There is also growing evidence suggesting that fatty acids found in coconut oil – lauric acid and medium-chain fatty acids in particular – may actually be beneficial for our health. According to a review published in the Journal of the Science of Food and Agriculture, lauric acid has been shown to exhibit significant antibacterial and antiviral properties, whilst medium-chain fatty acids, which resemble the fats found in human breast milk, may play an important role in regulating blood lipids, improving cognitive function, fighting free radicals and reducing inflammation, as well as decreasing the risk of developing type 2 diabetes and several types of cancer. 

coconut milk on a healthy breakfast

(Image credit: Getty Images)

When compared to animal fats, regular consumption of coconut oil may lead to lower levels of ‘bad’ low-density lipoprotein cholesterol and higher levels of ‘good’ high-density lipoprotein cholesterol, as indicated by the results of a meta-analysis published in Nutrition Reviews. However, it’s worth noting that another meta-analysis published in Diabetes & Metabolic Syndrome points to more adverse effects of coconut oil on cardiometabolic health.        

What’s more, according to a review published in the International Journal of Food Science, coconut milk contains several compounds that may provide protection against damage to lipids, proteins and DNA strands. This drink also tends to be enriched with calcium, vitamin B12 and vitamin D, which can help vegans to top up the intake of these nutrients without resorting to additional supplementation. Unsweetened coconut milk is largely devoid of carbohydrates and sugars too, making it a good choice for people on low-carb diets.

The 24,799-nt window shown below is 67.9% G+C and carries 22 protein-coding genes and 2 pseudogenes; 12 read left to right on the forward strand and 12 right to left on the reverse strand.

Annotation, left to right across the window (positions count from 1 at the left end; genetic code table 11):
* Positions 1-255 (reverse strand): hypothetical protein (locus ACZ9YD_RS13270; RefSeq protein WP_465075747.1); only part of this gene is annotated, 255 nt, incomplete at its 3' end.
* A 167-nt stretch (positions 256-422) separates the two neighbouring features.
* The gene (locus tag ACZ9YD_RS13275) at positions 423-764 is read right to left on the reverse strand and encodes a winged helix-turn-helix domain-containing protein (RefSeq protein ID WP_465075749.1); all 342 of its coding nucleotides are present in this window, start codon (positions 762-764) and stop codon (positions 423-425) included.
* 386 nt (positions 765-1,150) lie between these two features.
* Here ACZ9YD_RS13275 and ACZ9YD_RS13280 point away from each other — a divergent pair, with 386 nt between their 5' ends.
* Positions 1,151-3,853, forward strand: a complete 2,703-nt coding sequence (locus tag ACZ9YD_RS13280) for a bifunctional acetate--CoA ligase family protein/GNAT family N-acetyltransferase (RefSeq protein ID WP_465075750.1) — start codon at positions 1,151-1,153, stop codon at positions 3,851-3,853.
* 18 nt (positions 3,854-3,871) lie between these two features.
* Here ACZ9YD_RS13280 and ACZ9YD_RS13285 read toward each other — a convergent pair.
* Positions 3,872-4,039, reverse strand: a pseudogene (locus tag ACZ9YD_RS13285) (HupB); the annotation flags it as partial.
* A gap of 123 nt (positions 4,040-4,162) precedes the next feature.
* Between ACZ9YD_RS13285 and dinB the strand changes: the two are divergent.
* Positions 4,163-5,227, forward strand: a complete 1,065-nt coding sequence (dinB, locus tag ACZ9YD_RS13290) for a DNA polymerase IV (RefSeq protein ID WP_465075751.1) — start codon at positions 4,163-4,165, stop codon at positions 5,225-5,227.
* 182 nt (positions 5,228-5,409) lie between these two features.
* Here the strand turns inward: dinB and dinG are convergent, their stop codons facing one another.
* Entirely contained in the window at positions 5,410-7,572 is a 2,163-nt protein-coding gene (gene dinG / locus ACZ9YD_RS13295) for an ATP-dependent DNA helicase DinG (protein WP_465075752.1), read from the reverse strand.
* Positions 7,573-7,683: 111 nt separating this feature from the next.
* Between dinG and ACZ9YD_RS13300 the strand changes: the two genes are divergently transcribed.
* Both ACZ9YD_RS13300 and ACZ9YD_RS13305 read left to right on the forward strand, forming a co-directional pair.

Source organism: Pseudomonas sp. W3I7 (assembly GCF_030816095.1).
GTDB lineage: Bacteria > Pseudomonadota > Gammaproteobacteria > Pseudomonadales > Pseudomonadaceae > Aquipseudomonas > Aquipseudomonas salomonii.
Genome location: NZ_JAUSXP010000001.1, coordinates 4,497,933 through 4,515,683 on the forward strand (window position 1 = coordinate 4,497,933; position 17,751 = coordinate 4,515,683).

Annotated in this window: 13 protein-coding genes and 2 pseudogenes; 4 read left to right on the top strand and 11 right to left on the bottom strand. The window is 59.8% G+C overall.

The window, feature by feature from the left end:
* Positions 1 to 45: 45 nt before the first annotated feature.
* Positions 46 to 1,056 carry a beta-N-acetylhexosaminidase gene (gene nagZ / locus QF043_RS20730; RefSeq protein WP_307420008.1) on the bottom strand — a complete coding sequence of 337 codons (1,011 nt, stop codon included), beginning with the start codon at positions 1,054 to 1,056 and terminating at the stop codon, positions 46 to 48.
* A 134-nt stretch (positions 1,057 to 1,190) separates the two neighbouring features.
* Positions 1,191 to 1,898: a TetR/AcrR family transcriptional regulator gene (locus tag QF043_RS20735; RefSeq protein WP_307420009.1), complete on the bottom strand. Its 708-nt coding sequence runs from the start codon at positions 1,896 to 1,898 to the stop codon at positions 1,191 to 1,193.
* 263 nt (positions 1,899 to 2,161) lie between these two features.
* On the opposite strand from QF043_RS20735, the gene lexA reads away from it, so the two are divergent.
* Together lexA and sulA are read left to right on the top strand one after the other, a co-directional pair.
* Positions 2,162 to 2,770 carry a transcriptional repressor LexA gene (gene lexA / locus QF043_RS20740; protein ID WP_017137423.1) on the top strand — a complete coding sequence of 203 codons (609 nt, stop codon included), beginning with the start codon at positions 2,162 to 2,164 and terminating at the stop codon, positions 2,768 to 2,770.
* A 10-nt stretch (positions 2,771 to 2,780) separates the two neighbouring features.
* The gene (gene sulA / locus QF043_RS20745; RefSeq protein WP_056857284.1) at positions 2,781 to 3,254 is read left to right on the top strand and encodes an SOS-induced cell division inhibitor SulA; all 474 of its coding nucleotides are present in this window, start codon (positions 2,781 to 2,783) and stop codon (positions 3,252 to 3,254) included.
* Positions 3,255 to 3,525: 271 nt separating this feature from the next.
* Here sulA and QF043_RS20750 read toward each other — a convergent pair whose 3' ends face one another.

Coconut milk vs almond milk

According to Statista, almond milk is the most popular plant-based milk alternative in the US. Unsweetened almond milks tend to have far fewer calories as well as much lower fat and protein contents than coconut milk. When it comes to nutrient values, they’re roughly comparable in both drinks, although this obviously varies between brands. As such, almond milk may be a better option for people whose primary goal is weight loss, whereas coconut milk would suit individuals who are after a more substantial drink.    

Both almond and coconut milk perform well in a variety of meals and drinks. However, coconut milk tends to have a stronger taste and more overwhelming aroma that may overpower other ingredients, so it may need to be used more sparingly in cooking. 

From an environmental perspective, the impact of growing coconuts and almonds is fairly similar in terms of their water and land use, according to a review published in the Global Food Security journal. So it really comes down to your health goals and personal preference.

Anna Gora
Health Writer

Anna Gora is a health writer at Live Science, having previously worked across Coach, Fit&Well, T3, TechRadar and Tom's Guide. She is a certified personal trainer, nutritionist and health coach with nearly 10 years of professional experience. Anna holds a Bachelor's degree in Nutrition from the Warsaw University of Life Sciences, a Master’s degree in Nutrition, Physical Activity & Public Health from the University of Bristol, as well as various health coaching certificates. She is passionate about empowering people to live a healthy lifestyle and promoting the benefits of a plant-based diet.